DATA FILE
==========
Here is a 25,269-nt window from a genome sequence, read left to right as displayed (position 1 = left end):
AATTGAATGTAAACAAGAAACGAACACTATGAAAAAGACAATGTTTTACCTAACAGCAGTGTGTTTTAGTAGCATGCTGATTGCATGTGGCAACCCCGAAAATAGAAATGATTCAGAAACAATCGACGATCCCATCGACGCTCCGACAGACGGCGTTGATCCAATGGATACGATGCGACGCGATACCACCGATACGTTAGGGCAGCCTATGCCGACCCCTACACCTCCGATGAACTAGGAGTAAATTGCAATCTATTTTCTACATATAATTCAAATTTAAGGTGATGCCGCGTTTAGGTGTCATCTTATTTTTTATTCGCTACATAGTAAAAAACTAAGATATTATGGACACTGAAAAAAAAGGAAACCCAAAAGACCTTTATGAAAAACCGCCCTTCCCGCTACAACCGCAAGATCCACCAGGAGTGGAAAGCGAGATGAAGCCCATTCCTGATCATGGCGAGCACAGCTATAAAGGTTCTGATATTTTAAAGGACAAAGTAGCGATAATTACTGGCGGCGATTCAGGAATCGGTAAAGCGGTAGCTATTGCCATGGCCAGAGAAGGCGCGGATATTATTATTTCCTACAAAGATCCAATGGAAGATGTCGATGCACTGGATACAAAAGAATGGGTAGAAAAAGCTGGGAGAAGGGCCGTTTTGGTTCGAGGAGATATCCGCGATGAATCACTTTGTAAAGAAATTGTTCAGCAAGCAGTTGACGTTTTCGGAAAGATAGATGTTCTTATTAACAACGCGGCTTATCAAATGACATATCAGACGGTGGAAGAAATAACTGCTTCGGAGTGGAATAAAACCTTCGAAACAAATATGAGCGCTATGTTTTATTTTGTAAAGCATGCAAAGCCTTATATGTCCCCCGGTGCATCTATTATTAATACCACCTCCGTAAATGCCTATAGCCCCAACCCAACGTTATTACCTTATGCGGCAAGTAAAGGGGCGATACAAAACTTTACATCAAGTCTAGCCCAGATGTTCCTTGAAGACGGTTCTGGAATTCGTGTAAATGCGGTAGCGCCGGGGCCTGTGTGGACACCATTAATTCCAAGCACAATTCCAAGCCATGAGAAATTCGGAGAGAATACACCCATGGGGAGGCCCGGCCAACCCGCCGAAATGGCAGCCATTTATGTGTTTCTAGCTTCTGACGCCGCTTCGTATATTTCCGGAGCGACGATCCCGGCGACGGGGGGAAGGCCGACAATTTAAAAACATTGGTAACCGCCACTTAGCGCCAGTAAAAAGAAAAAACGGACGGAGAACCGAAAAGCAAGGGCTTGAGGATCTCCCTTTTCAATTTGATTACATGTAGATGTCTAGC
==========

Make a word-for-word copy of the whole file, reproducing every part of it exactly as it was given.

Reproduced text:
Here is a 25,269-nt window from a genome sequence, read left to right as displayed (position 1 = left end):
AATTGAATGTAAACAAGAAACGAACACTATGAAAAAGACAATGTTTTACCTAACAGCAGTGTGTTTTAGTAGCATGCTGATTGCATGTGGCAACCCCGAAAATAGAAATGATTCAGAAACAATCGACGATCCCATCGACGCTCCGACAGACGGCGTTGATCCAATGGATACGATGCGACGCGATACCACCGATACGTTAGGGCAGCCTATGCCGACCCCTACACCTCCGATGAACTAGGAGTAAATTGCAATCTATTTTCTACATATAATTCAAATTTAAGGTGATGCCGCGTTTAGGTGTCATCTTATTTTTTATTCGCTACATAGTAAAAAACTAAGATATTATGGACACTGAAAAAAAAGGAAACCCAAAAGACCTTTATGAAAAACCGCCCTTCCCGCTACAACCGCAAGATCCACCAGGAGTGGAAAGCGAGATGAAGCCCATTCCTGATCATGGCGAGCACAGCTATAAAGGTTCTGATATTTTAAAGGACAAAGTAGCGATAATTACTGGCGGCGATTCAGGAATCGGTAAAGCGGTAGCTATTGCCATGGCCAGAGAAGGCGCGGATATTATTATTTCCTACAAAGATCCAATGGAAGATGTCGATGCACTGGATACAAAAGAATGGGTAGAAAAAGCTGGGAGAAGGGCCGTTTTGGTTCGAGGAGATATCCGCGATGAATCACTTTGTAAAGAAATTGTTCAGCAAGCAGTTGACGTTTTCGGAAAGATAGATGTTCTTATTAACAACGCGGCTTATCAAATGACATATCAGACGGTGGAAGAAATAACTGCTTCGGAGTGGAATAAAACCTTCGAAACAAATATGAGCGCTATGTTTTATTTTGTAAAGCATGCAAAGCCTTATATGTCCCCCGGTGCATCTATTATTAATACCACCTCCGTAAATGCCTATAGCCCCAACCCAACGTTATTACCTTATGCGGCAAGTAAAGGGGCGATACAAAACTTTACATCAAGTCTAGCCCAGATGTTCCTTGAAGACGGTTCTGGAATTCGTGTAAATGCGGTAGCGCCGGGGCCTGTGTGGACACCATTAATTCCAAGCACAATTCCAAGCCATGAGAAATTCGGAGAGAATACACCCATGGGGAGGCCCGGCCAACCCGCCGAAATGGCAGCCATTTATGTGTTTCTAGCTTCTGACGCCGCTTCGTATATTTCCGGAGCGACGATCCCGGCGACGGGGGGAAGGCCGACAATTTAAAAACATTGGTAACCGCCACTTAGCGCCAGTAAAAAGAAAAAACGGACGGAGAACCGAAAAGCAAGGGCTTGAGGATCTCCCTTTTCAATTTGATTACATGTAGATGTCTAGC